Specific post-harvest requirements listed in paragraph (f) of proposed Start Printed Page 28259§ 319.56-78 and detailed in the operational workplan are intended to safeguard fruit after harvest. The pomegranates would have to be safeguarded by a pest-proof screen, plastic tarpaulin, or by some other pest-proof barrier while in transit to the packinghouse and while awaiting packing. Fruits destined for the continental United States would have to be stored separately from fruit destined for other countries or the domestic market.

Packinghouse Requirements

Packinghouse requirements, listed in paragraph (g) of proposed § 319.56-78 and detailed in the operational workplan, are intended to prevent insect infestation of harvested fruit during processing and packing in registered packinghouses. Packinghouses in which pomegranates are packed for export to the continental United States would have to be able to exclude quarantine pests. During the time the packinghouse is used to pack and export pomegranates to the continental United States, the packinghouse would not be able to pack pomegranates destined for other countries or domestic markets.

Pomegranates would have to be visually inspected at the packinghouse in order to cull damaged and deformed fruit. The fruit would have to be washed, brushed, disinfested, and submerged in surfactant prior to cold treatment. During the time that a packinghouse is packing pomegranates for export to the continental United States, the packing lines would have to be cleared of all other articles and plant debris. Fruits destined for the United States must be stored in a compartment separate from any other fruits or plant articles as long as they remain at the packinghouse.

Boxes containing the packed pomegranate fruit would have to be marked with the identity of the packing facility and origin of the fruit and clearly marked as destined for export to the continental United States. Pomegranates would have to be packed within 24 hours of harvest into pest-proof cartons or containers or covered with pest-proof mesh or a plastic tarpaulin for transport to the continental United States. Fresh pomegranates for export to the continental United States would have to be held in a cold storage facility while awaiting export. If any fruit from unregistered production sites are stored in the same facility, the pomegranates would have to be stored in a separate compartment from that of other fruit. These safeguards would have to remain intact until arrival of the consignment in the continental United States.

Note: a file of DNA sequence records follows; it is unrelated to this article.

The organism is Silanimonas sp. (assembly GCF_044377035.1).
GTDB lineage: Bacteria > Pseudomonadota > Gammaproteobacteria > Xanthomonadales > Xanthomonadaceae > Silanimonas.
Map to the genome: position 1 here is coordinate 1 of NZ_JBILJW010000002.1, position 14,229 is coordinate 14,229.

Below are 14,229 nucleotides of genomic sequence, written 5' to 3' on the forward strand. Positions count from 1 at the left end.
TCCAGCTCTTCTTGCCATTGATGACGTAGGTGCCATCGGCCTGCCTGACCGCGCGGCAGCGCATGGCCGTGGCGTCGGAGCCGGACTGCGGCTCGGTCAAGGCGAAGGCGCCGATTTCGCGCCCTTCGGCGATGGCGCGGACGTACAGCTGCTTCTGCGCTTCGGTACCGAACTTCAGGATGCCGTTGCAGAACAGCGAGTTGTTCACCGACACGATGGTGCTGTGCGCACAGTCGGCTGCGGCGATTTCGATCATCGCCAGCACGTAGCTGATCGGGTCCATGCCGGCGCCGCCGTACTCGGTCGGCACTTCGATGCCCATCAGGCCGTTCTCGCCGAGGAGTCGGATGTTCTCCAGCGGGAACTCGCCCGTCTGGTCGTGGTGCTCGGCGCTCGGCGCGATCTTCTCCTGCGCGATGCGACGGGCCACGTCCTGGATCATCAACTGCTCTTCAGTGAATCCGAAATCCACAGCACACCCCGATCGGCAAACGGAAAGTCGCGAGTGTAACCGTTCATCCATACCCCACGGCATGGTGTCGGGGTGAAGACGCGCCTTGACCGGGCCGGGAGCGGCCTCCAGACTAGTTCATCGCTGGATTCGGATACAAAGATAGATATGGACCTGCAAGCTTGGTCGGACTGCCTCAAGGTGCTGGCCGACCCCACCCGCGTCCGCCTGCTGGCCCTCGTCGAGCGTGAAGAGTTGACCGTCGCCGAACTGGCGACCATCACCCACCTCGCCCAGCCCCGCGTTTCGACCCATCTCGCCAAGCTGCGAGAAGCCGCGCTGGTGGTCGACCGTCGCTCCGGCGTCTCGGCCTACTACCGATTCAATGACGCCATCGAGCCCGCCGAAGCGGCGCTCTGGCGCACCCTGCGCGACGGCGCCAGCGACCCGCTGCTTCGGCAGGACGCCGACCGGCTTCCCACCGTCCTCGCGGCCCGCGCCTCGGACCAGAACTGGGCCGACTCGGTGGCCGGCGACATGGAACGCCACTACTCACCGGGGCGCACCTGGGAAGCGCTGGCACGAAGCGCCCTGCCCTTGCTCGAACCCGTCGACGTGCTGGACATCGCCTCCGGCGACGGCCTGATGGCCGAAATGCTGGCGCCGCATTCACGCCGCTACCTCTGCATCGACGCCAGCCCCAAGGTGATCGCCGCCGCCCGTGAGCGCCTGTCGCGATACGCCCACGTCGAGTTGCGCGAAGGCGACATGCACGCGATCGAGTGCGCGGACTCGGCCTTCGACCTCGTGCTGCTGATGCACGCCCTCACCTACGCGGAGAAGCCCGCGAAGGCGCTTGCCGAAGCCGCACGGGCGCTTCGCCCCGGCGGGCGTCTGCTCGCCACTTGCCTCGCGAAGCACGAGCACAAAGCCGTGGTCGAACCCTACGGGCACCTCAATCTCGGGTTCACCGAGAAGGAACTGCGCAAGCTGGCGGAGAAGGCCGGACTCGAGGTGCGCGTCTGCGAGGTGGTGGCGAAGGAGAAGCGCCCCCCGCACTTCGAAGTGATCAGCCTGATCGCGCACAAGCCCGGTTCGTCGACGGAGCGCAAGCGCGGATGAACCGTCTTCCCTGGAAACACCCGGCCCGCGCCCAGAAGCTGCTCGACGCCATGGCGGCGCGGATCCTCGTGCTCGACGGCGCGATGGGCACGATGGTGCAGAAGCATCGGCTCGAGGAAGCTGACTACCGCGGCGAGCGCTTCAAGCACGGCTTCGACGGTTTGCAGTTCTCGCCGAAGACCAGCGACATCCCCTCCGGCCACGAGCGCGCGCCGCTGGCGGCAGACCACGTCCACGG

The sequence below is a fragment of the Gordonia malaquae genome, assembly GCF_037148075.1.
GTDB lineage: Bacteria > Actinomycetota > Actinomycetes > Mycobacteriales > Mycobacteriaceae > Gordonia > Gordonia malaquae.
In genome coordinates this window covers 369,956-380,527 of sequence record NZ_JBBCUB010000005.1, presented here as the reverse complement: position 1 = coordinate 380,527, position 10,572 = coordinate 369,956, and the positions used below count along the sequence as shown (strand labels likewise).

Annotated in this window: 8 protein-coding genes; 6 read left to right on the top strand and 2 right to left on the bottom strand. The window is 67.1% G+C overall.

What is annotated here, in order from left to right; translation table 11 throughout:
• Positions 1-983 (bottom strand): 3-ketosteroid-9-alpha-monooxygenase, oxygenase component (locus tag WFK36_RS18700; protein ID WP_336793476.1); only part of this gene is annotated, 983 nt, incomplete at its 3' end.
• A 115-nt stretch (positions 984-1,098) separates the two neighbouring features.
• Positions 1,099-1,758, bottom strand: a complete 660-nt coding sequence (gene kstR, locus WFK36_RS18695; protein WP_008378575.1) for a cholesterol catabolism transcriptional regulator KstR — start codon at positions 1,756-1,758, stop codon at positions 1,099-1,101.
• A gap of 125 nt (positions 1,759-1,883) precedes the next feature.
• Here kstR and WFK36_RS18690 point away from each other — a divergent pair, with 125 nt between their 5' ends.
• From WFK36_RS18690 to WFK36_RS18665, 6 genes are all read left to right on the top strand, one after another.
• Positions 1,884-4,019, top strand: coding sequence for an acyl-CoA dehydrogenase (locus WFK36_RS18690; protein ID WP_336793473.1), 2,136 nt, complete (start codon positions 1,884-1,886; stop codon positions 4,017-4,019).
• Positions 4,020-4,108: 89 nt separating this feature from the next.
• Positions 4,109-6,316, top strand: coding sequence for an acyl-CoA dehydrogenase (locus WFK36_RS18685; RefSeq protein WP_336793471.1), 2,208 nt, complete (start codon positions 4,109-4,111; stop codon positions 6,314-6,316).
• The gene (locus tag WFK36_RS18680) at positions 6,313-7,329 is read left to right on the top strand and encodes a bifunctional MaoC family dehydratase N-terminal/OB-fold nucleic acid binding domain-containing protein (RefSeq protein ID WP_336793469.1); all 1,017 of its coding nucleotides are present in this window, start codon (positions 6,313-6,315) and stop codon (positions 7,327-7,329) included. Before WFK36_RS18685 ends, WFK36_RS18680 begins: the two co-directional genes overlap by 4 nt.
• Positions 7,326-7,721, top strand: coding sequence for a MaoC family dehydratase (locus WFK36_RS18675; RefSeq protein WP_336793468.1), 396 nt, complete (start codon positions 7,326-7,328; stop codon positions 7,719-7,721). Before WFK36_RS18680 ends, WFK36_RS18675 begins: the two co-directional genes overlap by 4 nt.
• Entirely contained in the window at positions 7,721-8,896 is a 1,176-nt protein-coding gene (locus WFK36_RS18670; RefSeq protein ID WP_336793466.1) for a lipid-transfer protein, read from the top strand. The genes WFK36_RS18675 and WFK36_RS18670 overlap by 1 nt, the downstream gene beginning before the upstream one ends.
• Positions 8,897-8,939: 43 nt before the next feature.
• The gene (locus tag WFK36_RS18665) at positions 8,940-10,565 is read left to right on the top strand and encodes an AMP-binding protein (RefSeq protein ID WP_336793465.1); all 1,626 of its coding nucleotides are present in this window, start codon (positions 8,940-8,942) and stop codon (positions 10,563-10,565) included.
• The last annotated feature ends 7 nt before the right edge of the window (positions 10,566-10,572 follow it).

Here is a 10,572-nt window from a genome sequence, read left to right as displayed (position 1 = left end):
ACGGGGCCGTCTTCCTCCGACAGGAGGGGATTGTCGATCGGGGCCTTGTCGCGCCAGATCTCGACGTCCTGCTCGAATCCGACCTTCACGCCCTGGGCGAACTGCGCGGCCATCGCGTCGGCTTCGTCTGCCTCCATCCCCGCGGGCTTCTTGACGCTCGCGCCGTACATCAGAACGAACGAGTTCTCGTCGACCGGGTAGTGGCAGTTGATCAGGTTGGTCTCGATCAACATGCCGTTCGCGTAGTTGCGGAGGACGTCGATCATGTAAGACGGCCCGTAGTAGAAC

These packinghouse procedures, combined with proper grove sanitation as noted above, are effective at mitigating against several of the high- and medium-risk quarantine pests listed in the PRA. Symptoms of infestation by C. gnidiella, which include silk webbing around the crown of the pomegranate and frass caused by boring larvae, are clearly visible upon inspection. N. viridis infestations discolor and disfigure the fruit, making damage caused by this pest easily visible during culling operations. Infestations of C. rusci leave a sticky substance on affected pomegranates that serves as a medium for sooty molds, which are apparent on affected fruit. C. pronubana is another plant pest that leaves clearly visible damage, making it easy to cull during packinghouse procedures and easily detected upon inspection by the NPPO.

C. pulcher and T. granati are two surface pests of pomegranate. Submerging infested fruits in water with surfactant, followed by brushing and pressurized water spraying and inspection by the NPPO of Turkey, effectively mitigates these pests. O. hyalinipennis is a hitchhiker pest on pomegranate. Effective mitigation of this pest involves hand-picking and washing the pest from the fruit.

Cold Treatment

Under proposed § 319.56-78(h), all shipments of fresh pomegranate fruit from Turkey to the continental United States would have to undergo cold treatment [1] for C. capitata in accordance with the requirements for conducting phytosanitary treatment referenced in 7 CFR part 305. This treatment would be performed in Turkey, in transit, or at the port of first arrival in the United States. APHIS would monitor the treatment program and would prescribe any necessary safeguards for unloading, handling, and transporting the fruit in preparation for cold treatment. The final release of the fruit for entry into the continental United States would be conditioned upon compliance with the proposed safeguards and treatment.

Phytosanitary Inspection

Under proposed § 319.56-78(i), a sample of pomegranate fruit jointly agreed upon by APHIS and the NPPO of Turkey would have to be inspected in Turkey by the NPPO of Turkey following post-harvest processing and prior to shipping. The sample would have to be visually inspected for the quarantine pests and a portion of the fruit would have to be cut open for additional inspection for internal pests. If any quarantine pests are found, the entire consignment of pomegranate fruit would be prohibited from importation into the continental United States. Details of inspection requirements would be included in the operational workplan.

APHIS would inspect consignments of fresh pomegranate fruit from Turkey at the U.S. port of entry after the required cold treatment. Fruit presented for inspection would have to be identified in the shipping documents accompanying each consignment of fruit that specify the place of production in which the fruit was produced and the packinghouse in which the fruit was processed. This identification would have to be maintained with the consignment until the fruit is released for entry into the continental United States.